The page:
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Take-Two VP takes on critics

Warriors not for 'idiot savants'.

Take-Two's creative vice president, Dan Houser, has spoken out on the criticism the company has received for producing games with violent content.

"Certainly it's frustrating when people don't wish to understand what you do and don't wish to learn," Houser told the New York Times.

"Anyone who plays any of our games and wishes to criticise it, having played it, experienced it and thought about it, they are of course welcome to do that.

"But when large numbers of people criticise something and haven't even done it, it's very frustrating. There's a large amount of the population that lives in relative ignorance and only hears scary stories about what we do."

Houser refused to discuss the GTA games specifically, however, or the Hot Coffee scandal - in fact, he told the NY Times he would only grant them an interview at all on condition that new release The Warriors was the only subject under discussion. So what's his take on it?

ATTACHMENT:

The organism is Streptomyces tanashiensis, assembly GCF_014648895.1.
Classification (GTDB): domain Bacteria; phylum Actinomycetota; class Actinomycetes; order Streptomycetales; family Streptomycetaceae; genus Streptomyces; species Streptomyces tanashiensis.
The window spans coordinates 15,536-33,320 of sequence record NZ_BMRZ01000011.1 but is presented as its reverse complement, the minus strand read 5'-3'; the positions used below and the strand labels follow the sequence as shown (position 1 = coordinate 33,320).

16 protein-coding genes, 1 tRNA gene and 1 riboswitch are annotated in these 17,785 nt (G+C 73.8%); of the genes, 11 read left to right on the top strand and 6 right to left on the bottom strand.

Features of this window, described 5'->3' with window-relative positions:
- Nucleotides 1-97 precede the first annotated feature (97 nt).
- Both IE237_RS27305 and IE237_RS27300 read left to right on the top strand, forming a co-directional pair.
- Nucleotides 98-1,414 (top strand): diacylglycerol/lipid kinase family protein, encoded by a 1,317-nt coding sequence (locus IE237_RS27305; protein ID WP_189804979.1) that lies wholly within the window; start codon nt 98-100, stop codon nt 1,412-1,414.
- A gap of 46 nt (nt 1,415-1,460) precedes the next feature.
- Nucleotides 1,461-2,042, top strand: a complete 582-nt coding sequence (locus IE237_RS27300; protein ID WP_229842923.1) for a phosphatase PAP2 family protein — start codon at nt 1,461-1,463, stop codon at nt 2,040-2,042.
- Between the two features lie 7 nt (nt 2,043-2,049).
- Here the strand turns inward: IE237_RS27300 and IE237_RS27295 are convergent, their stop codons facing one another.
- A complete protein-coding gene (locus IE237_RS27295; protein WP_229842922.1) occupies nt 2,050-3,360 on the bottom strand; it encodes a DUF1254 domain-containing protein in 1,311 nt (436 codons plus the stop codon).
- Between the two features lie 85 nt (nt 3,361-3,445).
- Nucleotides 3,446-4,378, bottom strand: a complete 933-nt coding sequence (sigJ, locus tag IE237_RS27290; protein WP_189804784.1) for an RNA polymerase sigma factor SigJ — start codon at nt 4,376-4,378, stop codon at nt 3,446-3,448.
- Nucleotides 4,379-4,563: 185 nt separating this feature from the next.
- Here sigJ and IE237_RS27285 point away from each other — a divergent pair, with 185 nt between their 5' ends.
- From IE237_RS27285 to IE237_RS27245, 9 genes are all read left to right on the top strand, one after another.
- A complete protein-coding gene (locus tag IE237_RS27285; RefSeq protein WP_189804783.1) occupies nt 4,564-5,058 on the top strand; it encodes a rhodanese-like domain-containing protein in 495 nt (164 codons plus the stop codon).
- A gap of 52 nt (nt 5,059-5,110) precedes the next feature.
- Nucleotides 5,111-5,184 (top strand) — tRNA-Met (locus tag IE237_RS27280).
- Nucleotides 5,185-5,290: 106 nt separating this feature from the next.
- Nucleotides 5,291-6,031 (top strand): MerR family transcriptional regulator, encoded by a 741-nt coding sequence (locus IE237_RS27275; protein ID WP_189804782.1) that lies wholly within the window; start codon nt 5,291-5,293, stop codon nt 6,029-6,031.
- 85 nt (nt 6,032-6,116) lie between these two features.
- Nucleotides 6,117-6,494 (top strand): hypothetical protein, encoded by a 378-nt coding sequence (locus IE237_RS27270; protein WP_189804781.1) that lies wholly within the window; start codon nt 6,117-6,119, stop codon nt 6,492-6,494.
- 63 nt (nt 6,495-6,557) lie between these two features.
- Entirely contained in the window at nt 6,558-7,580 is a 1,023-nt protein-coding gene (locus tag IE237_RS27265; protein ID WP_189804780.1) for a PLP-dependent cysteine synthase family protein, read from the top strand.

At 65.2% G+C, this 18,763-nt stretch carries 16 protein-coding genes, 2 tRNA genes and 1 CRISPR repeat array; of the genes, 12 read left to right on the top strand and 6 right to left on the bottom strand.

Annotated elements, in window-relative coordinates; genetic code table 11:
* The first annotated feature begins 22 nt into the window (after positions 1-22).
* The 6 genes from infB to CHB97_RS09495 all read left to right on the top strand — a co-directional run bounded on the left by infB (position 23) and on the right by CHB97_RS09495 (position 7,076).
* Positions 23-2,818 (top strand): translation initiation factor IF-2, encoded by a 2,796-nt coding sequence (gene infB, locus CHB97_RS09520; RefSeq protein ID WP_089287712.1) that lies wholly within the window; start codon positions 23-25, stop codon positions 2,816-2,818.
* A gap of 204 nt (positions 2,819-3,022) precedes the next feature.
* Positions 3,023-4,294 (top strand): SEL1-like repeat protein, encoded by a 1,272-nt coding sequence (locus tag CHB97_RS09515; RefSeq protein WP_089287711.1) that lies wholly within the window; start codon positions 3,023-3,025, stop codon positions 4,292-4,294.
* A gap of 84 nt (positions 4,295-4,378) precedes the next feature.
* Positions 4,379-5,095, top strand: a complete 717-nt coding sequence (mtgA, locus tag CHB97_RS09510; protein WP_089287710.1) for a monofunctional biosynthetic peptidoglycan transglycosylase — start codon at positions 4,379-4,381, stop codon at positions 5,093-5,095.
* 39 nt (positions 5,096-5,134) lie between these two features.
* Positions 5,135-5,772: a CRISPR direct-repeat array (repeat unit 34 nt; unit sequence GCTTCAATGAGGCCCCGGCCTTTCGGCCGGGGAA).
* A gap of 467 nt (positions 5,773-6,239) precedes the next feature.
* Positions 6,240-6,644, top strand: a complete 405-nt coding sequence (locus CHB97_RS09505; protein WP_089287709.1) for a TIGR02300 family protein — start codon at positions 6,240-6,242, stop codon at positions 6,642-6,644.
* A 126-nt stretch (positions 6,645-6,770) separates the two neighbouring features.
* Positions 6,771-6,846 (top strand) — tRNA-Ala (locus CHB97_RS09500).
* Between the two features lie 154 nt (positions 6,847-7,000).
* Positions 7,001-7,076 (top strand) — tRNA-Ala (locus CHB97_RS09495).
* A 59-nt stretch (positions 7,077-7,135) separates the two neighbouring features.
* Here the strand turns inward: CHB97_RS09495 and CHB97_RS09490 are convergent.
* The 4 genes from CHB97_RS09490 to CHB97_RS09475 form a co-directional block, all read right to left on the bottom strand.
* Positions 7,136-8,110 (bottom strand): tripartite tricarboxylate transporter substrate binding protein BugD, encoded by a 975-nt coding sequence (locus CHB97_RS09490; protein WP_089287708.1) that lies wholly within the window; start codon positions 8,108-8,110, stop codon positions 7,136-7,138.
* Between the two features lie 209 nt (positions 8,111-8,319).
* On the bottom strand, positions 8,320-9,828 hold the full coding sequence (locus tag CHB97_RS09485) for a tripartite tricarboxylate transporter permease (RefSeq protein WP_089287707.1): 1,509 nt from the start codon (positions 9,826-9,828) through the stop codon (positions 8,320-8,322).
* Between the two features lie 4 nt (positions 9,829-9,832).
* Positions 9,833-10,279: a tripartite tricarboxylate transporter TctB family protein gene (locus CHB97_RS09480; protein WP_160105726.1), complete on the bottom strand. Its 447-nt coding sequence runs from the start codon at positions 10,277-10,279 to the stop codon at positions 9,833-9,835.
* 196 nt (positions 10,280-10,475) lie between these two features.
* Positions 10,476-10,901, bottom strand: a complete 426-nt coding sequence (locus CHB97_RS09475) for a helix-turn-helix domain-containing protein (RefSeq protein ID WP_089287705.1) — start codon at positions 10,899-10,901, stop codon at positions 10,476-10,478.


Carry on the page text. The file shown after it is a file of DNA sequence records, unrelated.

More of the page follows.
"This is the fighting game for people who didn't like previous fighting games. I find those hard-core fighting games unplayable. You don't want to be limited only to 15-year-old idiot savants with incredibly good hand-eye co-ordination," Houser said.

"People get turned off of games because repeated failures aren't appealing to them - because that's what the rest of their life is like. People aren't playing a game because they want to fail, and we need to understand that."'

Houser went on to discuss Take-Two's creative inspirations - gangster movies, car chases, westerns and of course The Warriors. They're not interested in sci-fi or fantasy, however: "As a grown man, I find playing with an elf a little bit demeaning," Houser said.

"It wouldn't be fun for me to work on that stuff. And if we can't have fun doing it, then the sheer amount of work that goes into making one of these games and the hideous hours that we have to work would be like being in prison."

Houser said that he believed playing a game is a "Fundamentally more engaging experience" than reading a book or watching a film, since you're "Consuming the media or interacting with the art, whatever the right phrase for that is."

As a result, he argued, games will take over as the mainstream form of entertainment - just as Hollywood took over from literature in the early part of the twentieth century.

"Within ten years or five years... Games will be an accepted part of culture. It's just purely a function of time," Houser concluded.